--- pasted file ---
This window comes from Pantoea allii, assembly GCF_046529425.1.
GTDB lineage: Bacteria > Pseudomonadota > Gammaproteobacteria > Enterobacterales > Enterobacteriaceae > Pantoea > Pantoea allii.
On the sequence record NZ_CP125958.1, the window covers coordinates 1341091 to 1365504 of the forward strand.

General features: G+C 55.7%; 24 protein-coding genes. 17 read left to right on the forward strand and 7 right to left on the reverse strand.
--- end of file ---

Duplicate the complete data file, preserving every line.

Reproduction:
This window comes from Pantoea allii, assembly GCF_046529425.1.
GTDB lineage: Bacteria > Pseudomonadota > Gammaproteobacteria > Enterobacterales > Enterobacteriaceae > Pantoea > Pantoea allii.
On the sequence record NZ_CP125958.1, the window covers coordinates 1341091 to 1365504 of the forward strand.

General features: G+C 55.7%; 24 protein-coding genes. 17 read left to right on the forward strand and 7 right to left on the reverse strand.